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30 June 2007 @ 07:26 am
Vortex 5/9 (Heightmeyer/Sheppard/Weir) [NC-17]  
All disclaimers and fic information is in the header for part one.

Part 1 | Part 2 | Part 3 | Part 4 | Part 5 | Part 6 | Part 7 | Part 8 | Part 9

Part 5

"So the ice cream was good," said John, as he pulled his car off to the side and parked.

Kate was staring out the window of John's car as rainwater washed across the streets and poured down gutters. "Delicious," she said.

"You can stop freaking out any time now," said John, twisting to look at her. "I think you've been doing it non-stop since I got to your place."

Kate glanced over. "Pretty much," she admitted. "Sorry. It's making me a little distracted."

"It's making you a lot distracted," said John. "Look, I'm sorry. But if we're gonna go out and talk to guys who can do freaky magic, I'd rather have you on your game."

"I need to figure out how I feel about everything--" started Kate.

"You mean me," said John.

"I mean everything," said Kate. She smiled at him. "If I'd meant that I needed to figure out how I felt about just you, I'd have said that."

"Right," said John. "When did my life get complicated?"

"A long time ago, I'm guessing," said Kate, still smiling.

"Yeah, yeah, I know," said John, slumping back in his seat. "Any chance you can stop it from raining?"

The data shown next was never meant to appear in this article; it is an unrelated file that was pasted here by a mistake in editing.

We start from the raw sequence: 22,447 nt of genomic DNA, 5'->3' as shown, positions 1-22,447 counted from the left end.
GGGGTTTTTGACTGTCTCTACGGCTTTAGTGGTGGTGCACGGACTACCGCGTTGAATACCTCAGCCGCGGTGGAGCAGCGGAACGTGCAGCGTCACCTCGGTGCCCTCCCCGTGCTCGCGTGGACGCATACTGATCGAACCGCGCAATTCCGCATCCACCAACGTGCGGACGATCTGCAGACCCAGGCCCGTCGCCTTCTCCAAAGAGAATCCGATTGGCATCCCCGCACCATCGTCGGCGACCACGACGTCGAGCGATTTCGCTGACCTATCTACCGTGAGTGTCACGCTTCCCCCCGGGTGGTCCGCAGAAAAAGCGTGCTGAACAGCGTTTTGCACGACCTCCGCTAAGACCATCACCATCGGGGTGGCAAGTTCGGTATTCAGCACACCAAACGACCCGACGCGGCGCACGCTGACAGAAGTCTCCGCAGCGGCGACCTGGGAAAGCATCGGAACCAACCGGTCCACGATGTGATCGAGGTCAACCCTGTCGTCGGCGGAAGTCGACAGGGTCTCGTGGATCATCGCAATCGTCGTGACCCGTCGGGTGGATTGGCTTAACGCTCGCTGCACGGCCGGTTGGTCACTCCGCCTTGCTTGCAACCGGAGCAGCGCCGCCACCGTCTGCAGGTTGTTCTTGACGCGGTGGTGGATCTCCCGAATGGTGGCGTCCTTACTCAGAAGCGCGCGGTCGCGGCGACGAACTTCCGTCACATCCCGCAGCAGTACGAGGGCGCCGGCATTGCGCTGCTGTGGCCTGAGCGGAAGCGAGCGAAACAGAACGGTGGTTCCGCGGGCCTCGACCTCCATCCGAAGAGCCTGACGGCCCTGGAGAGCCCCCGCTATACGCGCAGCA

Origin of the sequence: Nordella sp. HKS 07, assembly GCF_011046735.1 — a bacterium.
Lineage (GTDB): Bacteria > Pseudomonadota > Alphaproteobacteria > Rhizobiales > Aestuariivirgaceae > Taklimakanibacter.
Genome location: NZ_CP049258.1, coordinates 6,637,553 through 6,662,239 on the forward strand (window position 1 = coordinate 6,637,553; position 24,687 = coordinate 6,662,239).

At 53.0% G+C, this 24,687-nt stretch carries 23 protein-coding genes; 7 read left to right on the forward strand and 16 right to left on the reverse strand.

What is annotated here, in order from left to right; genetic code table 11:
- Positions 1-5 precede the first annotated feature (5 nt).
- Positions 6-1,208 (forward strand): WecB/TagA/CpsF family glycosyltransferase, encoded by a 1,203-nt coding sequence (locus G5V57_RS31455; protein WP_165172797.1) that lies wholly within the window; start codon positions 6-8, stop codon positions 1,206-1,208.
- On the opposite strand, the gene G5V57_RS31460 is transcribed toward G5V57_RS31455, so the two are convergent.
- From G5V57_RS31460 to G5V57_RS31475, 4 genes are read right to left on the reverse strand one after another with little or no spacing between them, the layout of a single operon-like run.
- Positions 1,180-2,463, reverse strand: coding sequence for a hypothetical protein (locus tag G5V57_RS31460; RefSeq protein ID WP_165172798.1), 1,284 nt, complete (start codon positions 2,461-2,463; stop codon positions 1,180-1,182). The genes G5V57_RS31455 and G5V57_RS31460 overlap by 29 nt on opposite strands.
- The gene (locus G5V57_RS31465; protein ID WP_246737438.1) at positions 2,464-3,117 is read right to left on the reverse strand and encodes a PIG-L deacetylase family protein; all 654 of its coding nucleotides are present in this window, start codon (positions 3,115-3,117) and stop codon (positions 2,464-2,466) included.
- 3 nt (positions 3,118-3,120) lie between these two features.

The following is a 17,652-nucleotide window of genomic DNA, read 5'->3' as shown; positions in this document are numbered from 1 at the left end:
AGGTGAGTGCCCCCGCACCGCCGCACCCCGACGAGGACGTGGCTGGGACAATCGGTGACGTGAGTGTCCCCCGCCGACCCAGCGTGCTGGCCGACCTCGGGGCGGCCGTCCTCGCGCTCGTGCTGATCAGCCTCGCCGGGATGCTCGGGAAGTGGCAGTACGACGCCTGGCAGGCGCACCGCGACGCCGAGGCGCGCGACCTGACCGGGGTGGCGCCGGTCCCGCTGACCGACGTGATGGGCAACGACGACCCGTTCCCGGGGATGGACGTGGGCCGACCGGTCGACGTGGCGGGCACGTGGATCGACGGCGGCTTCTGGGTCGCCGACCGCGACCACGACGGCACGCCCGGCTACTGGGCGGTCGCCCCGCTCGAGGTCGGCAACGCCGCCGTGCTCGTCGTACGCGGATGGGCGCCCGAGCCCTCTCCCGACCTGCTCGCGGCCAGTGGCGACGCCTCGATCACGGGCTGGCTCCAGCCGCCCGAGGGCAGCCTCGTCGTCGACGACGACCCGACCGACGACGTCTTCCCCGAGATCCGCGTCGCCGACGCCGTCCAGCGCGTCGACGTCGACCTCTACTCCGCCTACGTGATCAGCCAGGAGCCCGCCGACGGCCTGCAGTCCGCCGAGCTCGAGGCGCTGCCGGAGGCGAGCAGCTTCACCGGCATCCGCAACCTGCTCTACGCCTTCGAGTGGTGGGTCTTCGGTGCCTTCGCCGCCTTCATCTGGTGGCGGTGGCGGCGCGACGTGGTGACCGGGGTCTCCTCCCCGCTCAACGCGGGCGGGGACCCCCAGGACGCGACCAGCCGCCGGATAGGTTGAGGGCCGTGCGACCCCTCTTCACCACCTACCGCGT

"Get an umbrella, John," said Kate, reaching into her bag and pulling one out.

"I think I'll just have to squeeze under yours with you," he said, smirking.


"Deb?" Kate knocked on the door to the storefront, while John stood behind her holding the umbrella.

"Her name is Deb Satterfield?" asked John, leaning over and murmuring in Kate's ear. "So why's she got Chinese writing on her sign?"

"It's Korean, actually," murmured Kate. "Her name is Deborah, actually. It's very Old Testament. And don't call her a witch. She's a mudang."

"What's a mudang?" asked John.

"A shaman," said Kate. "Deb's mostly a fortune-teller, but she might be able to tell us if she's heard anything."

"If I've heard what?" asked Deb, opening the door and staring at Kate, one hand on her jutted-out hip. "Hey, Kate. Sorry to hear about the shop." She jerked her head back. "Come on in. I've got some coffee going, if you and Mr. Tall, Dark, and Looming are interested."

"When am I ever not interested in coffee?" asked Kate, stepping inside. "Thanks."

"Looming?" asked John plaintively. "I am not looming!"

"You loom," said Deb, glancing back and grinning at him. "I didn't think he was your type."

"You didn't think I had a type," said Kate, as they walked down the hall and into Deb's parlor. "Are you expecting clients? This is private business."

"If it's so private," asked Deb, pouring out mugs of coffee and handing them to Kate and John. "Why'd you bring a cop?" She shrugged at John's curious look. "You've been on the news a few times."